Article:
Take it from me, a CEO with a staff of two—no matter how few employees you have, there’s room to delegate.
If you use delegation strategically, your employees will gain needed experience and your business will be better off. Of course, not every task you delegate will be fun (someone has to answerall those emails). However, in addition to rote assignments, be sure to include some more challenging work that allows employees to stretch their capacities.
I know, I know—you don’t want to give up any aspect of your “baby.” But delegation has many benefits for a small business owner:
- It hones your leadership skills. If you don’t delegate, you’re not really the boss—you’re just an employee.
- It expands your employees’ skills, enhancing their value to your business and their job satisfaction.
- It frees up your time for long-range planning, innovation, business development, and other big-picture tasks.
- It reduces your stress so you’re more effective and productive.
Follow these steps to get started.
Step 1: Choose duties to delegate
Make a list of the duties you’d like to pass on to your team. These could include:
- Administrative tasks: Your time is too valuable to spend scheduling meetings, ordering office supplies, or booking travel arrangements.
- Tasks you’re not good at: For example, my business is a lot better off if I’m not the one managing the books.
- Tasks you hate doing: We tend to procrastinate on things we dread, which can hurt our businesses.
- Tasks your employees are interested in: Find out what skills your employees want to learn that can help your business.
Step 2: Create a delegation plan
Once you’ve identified possible tasks to delegate, talk to your employees and create a game plan. If you delegate haphazardly or just hand off busywork, your employees won’t learn from the experience—they’ll just resent you.
If you’re nervous about handing off a task, ease yourself in by delegating just part of the job. For example, suppose your work involves gathering information, writing proposals, and creating sales presentations. Delegate the research to an employee and keep writing the proposals yourself. Or do the research and writing, then put an employee in charge of “jazzing it up” in a presentation. Starting small will help you get over your fears of delegation and help your employees gain confidence as they learn by doing.
Step 3: Educate your employees
When you delegate a task, take the time to educate the employee about how the task fits into the company as a whole and why it matters. People want to feel that the work they’re doing is valuable.
You may need to create directions or process guides for certain tasks. Having written documentation of how to do things will help as your business grows. Make sure employees have the tools, information, and authority they need to do the job.
Clearly explain your expectations, deadlines, and deliverables and make sure the employee understands them.
Step 4: Stand back
It’s hard not to micromanage employees once you’ve handed off a job. Of course, some processes must be followed to the letter, but if a task offers leeway for creativity, don’t insist the person do it exactly as you would. You’ll be surprised how often an employee comes up with a way to do something faster or better—that’s one of the benefits of delegating.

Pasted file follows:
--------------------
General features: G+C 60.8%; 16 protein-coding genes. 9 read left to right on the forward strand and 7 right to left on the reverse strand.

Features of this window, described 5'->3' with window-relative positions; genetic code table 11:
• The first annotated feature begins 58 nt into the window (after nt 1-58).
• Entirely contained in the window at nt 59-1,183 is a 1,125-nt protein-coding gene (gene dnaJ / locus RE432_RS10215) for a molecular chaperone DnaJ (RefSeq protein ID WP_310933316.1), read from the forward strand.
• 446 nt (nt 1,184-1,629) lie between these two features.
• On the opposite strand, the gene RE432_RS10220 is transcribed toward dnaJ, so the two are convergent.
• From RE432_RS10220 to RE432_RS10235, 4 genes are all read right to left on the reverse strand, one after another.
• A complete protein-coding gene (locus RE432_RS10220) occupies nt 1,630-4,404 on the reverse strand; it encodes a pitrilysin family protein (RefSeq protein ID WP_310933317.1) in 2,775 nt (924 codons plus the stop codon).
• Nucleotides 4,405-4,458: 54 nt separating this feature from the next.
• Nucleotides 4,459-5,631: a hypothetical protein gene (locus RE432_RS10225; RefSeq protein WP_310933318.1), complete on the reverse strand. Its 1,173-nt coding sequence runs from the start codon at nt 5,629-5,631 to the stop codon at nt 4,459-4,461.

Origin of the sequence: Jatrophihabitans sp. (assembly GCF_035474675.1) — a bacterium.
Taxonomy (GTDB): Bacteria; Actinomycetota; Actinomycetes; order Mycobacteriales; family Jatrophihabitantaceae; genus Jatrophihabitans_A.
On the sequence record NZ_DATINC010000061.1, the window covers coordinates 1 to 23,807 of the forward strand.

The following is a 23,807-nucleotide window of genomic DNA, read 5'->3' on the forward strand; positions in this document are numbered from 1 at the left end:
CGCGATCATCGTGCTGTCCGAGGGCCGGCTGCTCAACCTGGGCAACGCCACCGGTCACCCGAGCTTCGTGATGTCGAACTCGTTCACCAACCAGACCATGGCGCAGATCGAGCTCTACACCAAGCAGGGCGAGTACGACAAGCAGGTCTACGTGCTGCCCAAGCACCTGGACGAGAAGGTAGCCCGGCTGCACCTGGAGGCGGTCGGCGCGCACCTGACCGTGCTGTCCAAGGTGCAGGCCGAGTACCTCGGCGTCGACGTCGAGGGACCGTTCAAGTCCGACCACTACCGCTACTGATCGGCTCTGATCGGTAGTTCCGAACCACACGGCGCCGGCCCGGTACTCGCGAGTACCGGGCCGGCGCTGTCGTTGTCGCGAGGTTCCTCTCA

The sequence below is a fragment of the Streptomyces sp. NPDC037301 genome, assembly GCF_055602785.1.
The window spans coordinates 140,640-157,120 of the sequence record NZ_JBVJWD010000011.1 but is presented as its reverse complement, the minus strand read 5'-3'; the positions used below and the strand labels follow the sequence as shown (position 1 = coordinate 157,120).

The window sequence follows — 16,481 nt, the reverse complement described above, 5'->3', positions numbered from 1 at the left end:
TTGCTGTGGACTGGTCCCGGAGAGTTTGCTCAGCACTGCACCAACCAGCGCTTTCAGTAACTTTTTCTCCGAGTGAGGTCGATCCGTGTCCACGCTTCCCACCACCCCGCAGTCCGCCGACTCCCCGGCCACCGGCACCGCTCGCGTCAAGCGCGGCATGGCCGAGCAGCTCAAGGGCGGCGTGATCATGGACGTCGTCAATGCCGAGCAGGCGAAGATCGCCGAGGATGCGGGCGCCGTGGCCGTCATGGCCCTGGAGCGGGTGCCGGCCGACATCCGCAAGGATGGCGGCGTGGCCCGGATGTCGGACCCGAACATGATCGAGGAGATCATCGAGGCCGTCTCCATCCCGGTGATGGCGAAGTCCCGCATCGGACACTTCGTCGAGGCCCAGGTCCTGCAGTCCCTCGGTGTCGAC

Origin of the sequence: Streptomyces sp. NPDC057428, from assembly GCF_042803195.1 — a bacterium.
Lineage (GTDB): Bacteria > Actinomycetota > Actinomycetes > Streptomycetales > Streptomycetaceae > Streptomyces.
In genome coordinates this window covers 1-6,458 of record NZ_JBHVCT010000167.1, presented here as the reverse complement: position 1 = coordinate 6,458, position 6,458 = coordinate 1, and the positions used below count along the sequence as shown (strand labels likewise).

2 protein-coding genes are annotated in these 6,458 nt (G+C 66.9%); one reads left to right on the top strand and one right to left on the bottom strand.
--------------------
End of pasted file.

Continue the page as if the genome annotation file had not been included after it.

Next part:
Step 5: Provide feedback
Let employees know they can ask you questions at any time. Check in regularly to see how they’re handling the task and what they’ve learned.
If an employee messes up, your instinct might be to fix the work yourself or take the job back (“I knew no one could do it right!”). Instead, provide honest feedback. Helping the employee learn from their mistakes will save you time in the long run as they gain experience.
Step 6: Delegate for growth
If you trust no one else to do the difficult work, your business can’t expand beyond your capacity. Delegate increasingly more challenging tasks and watch both your employees and your business grow.
About Rieva Lesonsky
Rieva Lesonsky is CEO and Co-founder of GrowBiz Media, a custom content and media company focusing on small business and entrepreneurship, and the blog SmallBizDaily.com. A nationally known speaker and authority on entrepreneurship, Rieva has been covering America’s entrepreneurs for more than 30 years. Before co-founding GrowBiz Media, Lesonsky was the long-time Editorial Director of Entrepreneur Magazine. Lesonsky has appeared on hundreds of radio shows and numerous local and national television programs, including the Today Show, Good Morning America, CNN, The Martha Stewart Show and Oprah.
Lesonsky regularly writes about small business for numerous websites and for corporations targeting entrepreneurs. Many organizations have recognized Lesonsky for her tireless devotion to helping entrepreneurs. She served on the Small Business Administration’s National Advisory Council for six years, was honored by the SBA as a Small Business Media Advocate and a Woman in Business Advocate, and received the prestigious Lou Campanelli award from SCORE. She is a long-time member of the Business Journalists Hall of Fame.
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